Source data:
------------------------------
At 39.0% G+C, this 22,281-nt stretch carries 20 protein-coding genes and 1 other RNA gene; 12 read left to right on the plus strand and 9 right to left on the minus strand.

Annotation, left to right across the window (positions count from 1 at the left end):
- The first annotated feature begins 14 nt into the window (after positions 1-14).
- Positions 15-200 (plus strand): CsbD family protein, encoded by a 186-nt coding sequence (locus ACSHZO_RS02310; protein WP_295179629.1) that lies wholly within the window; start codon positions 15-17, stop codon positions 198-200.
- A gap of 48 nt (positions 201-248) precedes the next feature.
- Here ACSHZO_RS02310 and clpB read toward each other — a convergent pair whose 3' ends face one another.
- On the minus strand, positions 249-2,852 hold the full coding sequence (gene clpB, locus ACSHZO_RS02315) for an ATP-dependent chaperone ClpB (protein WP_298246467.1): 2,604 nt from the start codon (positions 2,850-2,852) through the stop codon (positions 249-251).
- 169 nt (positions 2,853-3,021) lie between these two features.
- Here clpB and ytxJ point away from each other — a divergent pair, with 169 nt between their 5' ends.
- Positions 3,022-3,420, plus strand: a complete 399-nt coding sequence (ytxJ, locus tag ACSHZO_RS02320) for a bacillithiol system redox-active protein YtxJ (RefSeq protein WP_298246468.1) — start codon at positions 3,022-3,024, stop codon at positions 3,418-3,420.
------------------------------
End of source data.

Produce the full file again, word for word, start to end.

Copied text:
At 39.0% G+C, this 22,281-nt stretch carries 20 protein-coding genes and 1 other RNA gene; 12 read left to right on the plus strand and 9 right to left on the minus strand.

Annotation, left to right across the window (positions count from 1 at the left end):
- The first annotated feature begins 14 nt into the window (after positions 1-14).
- Positions 15-200 (plus strand): CsbD family protein, encoded by a 186-nt coding sequence (locus ACSHZO_RS02310; protein WP_295179629.1) that lies wholly within the window; start codon positions 15-17, stop codon positions 198-200.
- A gap of 48 nt (positions 201-248) precedes the next feature.
- Here ACSHZO_RS02310 and clpB read toward each other — a convergent pair whose 3' ends face one another.
- On the minus strand, positions 249-2,852 hold the full coding sequence (gene clpB, locus ACSHZO_RS02315) for an ATP-dependent chaperone ClpB (protein WP_298246467.1): 2,604 nt from the start codon (positions 2,850-2,852) through the stop codon (positions 249-251).
- 169 nt (positions 2,853-3,021) lie between these two features.
- Here clpB and ytxJ point away from each other — a divergent pair, with 169 nt between their 5' ends.
- Positions 3,022-3,420, plus strand: a complete 399-nt coding sequence (ytxJ, locus tag ACSHZO_RS02320) for a bacillithiol system redox-active protein YtxJ (RefSeq protein WP_298246468.1) — start codon at positions 3,022-3,024, stop codon at positions 3,418-3,420.